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The conurbation of Wrexham is better known for its industrial age production of coal, iron, lead and beer than for its forests and streams. But its industries, while fuelled by an abundance of limestone and minerals, were also dependent on freshwater and timber. Evidence remains. The Vale of Clywedog wriggles greenly defiant through a part of the map in which red lines and grey blocks dominate.

Read more in the October 2019 edition of BBC Countryfile Magazine



‘I see seaweed – bladder wrack, waving below the glassy surface of the Menai Strait as I glide across it. Trees are reflected and an egret shifts its position on the barnacled rock. There’s something about the combined watery tranquillity and concentration necessary for stand up paddleboarding that makes it particularly mindful – the balance required to remain upright, repeated in the mind.’

Read more in the July 2019 edition of BBC Countryfile Magazine

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Photography by Dan Struthers

The small, stony and seal-frequented coves of Cwm Tydu and Cwm Silio are hugged by low cliffs whose strata is twisted into smiles. Characteristically for Ceredigion, a sliver of maritime grassland is sandwiched between the coast and a landscape of pasture, small farms and villages cleft by wooded river valleys and scored by scant narrow lanes which make driving here in summer inadvisable.

Read more in the June 2019 edition of BBC Countryfile Magazine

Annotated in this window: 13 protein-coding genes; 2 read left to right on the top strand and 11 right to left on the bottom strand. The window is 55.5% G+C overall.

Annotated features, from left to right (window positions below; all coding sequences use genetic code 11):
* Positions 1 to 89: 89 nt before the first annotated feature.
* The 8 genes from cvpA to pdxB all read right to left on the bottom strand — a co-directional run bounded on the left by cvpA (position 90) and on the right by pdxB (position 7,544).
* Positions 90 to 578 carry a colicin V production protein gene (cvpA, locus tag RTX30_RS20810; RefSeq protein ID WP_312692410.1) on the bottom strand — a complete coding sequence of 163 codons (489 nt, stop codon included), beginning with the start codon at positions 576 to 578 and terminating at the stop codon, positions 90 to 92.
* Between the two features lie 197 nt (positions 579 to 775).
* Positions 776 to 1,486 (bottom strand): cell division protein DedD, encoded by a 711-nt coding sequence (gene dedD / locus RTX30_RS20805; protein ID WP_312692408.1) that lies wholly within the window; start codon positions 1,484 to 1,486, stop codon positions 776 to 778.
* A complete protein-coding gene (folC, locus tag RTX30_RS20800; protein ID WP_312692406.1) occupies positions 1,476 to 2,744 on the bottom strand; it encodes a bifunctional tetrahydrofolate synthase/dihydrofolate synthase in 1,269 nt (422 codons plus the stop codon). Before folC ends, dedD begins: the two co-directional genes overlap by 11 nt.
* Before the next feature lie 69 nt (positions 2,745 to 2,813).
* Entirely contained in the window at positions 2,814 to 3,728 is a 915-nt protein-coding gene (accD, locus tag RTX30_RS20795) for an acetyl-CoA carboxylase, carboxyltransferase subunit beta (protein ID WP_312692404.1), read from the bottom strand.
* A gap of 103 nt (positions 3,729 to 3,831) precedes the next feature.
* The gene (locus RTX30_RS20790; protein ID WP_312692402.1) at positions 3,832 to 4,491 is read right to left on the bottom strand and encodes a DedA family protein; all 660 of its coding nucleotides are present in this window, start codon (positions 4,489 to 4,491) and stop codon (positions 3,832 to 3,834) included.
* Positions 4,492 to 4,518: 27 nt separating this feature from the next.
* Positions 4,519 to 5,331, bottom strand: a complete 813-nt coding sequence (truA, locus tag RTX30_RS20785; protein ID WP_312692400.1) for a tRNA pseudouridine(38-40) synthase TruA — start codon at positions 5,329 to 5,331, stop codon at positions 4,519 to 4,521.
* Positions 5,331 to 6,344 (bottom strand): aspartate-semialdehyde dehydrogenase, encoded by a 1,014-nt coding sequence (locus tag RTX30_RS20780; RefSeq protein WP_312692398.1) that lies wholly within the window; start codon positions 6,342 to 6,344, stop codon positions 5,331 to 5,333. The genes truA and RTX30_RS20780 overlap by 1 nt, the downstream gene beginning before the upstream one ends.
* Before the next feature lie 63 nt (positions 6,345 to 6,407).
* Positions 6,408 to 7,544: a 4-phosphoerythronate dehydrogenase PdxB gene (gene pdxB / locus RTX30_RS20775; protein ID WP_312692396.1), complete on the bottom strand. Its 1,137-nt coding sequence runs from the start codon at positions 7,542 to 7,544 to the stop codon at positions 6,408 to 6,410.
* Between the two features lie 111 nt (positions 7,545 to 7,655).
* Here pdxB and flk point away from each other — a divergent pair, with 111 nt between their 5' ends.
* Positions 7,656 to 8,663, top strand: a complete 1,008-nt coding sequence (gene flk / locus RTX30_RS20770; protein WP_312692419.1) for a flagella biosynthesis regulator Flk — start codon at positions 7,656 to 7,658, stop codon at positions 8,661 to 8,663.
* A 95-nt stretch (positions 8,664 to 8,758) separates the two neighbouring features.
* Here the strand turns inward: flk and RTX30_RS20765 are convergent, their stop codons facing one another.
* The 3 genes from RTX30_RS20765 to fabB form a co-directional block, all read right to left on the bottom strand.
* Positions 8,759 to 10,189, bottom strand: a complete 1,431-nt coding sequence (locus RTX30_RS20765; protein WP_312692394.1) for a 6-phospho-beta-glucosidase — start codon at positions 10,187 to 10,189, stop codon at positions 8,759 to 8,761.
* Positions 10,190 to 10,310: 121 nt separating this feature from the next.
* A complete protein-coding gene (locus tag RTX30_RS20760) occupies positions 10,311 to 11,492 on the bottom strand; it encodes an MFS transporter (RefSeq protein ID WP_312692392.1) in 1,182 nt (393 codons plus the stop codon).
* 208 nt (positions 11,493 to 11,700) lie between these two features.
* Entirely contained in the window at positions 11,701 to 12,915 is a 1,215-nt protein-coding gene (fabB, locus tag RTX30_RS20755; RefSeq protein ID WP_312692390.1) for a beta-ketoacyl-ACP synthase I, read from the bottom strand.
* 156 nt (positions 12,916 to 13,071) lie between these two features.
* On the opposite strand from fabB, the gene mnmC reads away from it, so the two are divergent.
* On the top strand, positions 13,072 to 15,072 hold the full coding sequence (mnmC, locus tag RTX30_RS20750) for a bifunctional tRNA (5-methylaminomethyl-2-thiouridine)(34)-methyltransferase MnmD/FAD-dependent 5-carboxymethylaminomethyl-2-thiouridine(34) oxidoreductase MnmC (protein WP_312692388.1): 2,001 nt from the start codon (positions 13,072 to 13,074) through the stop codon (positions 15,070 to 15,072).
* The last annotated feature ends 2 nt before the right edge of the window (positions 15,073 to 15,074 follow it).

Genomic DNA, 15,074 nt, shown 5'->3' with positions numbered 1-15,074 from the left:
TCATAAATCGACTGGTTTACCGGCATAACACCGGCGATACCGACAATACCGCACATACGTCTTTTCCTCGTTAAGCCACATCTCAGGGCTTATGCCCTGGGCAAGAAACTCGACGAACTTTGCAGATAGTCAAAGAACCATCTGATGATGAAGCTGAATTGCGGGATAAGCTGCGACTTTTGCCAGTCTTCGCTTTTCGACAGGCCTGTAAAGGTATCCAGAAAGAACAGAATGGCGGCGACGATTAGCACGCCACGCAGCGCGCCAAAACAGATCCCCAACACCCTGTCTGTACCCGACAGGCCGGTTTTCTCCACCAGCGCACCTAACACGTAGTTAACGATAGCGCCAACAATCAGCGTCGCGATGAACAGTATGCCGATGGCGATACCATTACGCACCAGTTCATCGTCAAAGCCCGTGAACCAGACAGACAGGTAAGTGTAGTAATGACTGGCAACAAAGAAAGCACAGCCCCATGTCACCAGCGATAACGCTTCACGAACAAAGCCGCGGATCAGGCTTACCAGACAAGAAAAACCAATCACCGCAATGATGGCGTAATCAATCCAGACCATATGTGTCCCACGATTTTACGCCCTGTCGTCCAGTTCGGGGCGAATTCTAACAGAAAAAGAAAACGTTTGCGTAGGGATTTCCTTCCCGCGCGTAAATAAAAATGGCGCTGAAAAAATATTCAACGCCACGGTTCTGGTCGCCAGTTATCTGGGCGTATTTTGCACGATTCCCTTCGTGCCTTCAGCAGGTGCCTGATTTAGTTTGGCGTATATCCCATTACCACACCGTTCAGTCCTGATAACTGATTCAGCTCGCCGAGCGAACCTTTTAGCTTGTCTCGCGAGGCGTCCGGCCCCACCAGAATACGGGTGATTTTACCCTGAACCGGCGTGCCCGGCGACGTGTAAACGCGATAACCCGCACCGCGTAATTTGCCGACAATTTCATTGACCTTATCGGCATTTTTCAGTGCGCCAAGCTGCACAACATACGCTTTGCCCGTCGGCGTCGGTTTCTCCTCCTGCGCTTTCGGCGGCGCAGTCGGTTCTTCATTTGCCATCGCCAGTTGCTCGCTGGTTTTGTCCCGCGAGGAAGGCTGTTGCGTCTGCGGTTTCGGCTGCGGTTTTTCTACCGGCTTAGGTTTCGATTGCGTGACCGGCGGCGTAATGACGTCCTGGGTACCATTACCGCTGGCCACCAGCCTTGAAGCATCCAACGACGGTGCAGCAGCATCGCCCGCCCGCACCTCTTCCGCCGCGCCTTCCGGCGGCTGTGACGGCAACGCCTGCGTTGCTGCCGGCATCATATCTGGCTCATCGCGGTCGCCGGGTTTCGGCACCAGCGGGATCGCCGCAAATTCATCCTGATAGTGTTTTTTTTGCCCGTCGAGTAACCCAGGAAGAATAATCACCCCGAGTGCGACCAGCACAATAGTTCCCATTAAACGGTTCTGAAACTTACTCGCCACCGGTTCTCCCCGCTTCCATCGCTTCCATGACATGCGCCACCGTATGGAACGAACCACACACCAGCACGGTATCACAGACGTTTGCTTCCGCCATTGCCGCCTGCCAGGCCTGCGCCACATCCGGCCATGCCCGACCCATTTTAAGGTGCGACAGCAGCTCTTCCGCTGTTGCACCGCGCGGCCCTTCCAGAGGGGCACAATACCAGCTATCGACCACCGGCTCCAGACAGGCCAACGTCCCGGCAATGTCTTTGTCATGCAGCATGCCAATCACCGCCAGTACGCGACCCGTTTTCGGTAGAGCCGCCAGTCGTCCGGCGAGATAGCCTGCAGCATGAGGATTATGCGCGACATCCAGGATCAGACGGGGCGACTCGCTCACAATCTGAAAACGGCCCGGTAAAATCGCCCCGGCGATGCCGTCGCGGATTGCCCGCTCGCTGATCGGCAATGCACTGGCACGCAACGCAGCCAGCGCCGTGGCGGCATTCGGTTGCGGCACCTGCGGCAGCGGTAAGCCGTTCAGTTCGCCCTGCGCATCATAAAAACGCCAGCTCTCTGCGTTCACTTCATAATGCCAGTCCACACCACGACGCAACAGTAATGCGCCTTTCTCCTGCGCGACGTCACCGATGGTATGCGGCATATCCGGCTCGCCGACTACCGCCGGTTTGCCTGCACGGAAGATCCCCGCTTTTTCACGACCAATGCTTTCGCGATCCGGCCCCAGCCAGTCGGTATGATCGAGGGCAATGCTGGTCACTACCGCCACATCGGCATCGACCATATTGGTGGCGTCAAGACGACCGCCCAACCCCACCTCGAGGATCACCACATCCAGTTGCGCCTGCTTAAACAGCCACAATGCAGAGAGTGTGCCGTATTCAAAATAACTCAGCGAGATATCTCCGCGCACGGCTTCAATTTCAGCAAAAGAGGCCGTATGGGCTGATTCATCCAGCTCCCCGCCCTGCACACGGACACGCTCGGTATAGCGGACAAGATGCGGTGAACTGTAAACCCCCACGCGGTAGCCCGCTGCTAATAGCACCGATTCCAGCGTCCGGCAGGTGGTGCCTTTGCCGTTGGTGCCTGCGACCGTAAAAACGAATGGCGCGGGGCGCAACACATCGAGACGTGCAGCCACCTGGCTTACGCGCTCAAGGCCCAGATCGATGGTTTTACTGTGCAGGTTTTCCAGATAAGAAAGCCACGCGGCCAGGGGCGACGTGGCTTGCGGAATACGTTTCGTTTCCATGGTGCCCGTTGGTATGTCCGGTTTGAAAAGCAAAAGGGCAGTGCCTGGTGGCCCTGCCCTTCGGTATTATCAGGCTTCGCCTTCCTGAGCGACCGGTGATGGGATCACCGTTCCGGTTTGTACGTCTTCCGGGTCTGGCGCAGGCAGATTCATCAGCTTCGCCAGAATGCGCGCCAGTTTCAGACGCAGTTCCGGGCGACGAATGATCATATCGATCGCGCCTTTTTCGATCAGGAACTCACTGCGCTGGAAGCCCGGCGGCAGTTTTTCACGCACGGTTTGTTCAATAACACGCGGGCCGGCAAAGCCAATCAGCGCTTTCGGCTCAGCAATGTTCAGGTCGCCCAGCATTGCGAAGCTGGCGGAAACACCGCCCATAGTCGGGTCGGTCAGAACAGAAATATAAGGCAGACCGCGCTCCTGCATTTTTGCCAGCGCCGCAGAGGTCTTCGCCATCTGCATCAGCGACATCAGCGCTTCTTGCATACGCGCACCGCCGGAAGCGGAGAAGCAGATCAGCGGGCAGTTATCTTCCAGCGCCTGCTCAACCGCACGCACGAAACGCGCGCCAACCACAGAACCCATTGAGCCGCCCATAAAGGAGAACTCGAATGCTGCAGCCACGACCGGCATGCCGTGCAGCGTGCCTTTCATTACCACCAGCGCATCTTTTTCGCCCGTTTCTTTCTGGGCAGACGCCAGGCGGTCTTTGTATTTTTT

‘Tŷ Hyll, or ‘the Ugly House’ is named for its colossal crudely cut, yet lovely stones. Of uncertain origin – either brigand’s hide-out, duke’s folly, or tŷ unnos (home built in a day to secure ownership), what is certain is that it’s now a cosy tearoom selling fresh-baked delights and very, very good tea. It’s run on behalf of the Snowdonia Society – a charity aiming to protect the beauty of Snowdonia National Park whose volunteers help with tasks such as path maintenance or mammal surveys, and who here at Tŷ Hyll have created a pollinator-friendly garden and a bee-room, and regularly host workshops such as herbal tea making or birch tree tapping.’

Read more in the May 2019 edition of BBC Countryfile Magazine


‘Caroline had already briefed me, on the drive from Fort William station, with her plans to regenerate wildlife whilst farming cattle in the uplands. “Conservationists use livestock to get some of their aims achieved” she’d told me, “and farmers are happy to be wildlife-friendly as long as they get paid for it. But the key is to genuinely integrate wildlife and farming. Then you can bring back species you’d never expect. And make money.” Combining elements of rewilding and agriculture, she’s named her approach ‘wilderculture.’’ Read more in the May 2019 edition of BBC Countryfile Magazine


‘Dusk. Straining our eyes across the water one last time, we see a sandpiper step calmly in front of our tent. We see its creamy plumage and the almost-blue-white of its wing-stripe before it takes off, leaving just the echo of its whistle and whirr of its flight. We are looking for beavers, kind of, while not expecting to see any, or minding that we don’t.’

Read more in the April 2019 edition of BBC Countryfile Magazine

Photography by Mark Molloy


‘Connecting land-locked river-hugged Shrewsbury with coastal outward-looking Aberyswtyth, the southern branch of the Cambrian Railway cleaves its way between the hills,  enabling you to view some of the art displayed in the market towns through which it passes. An art journey which could itself be described as also advancing from insular to international, local to global…’

Read more in the March edition of BBC Countryfile Magazine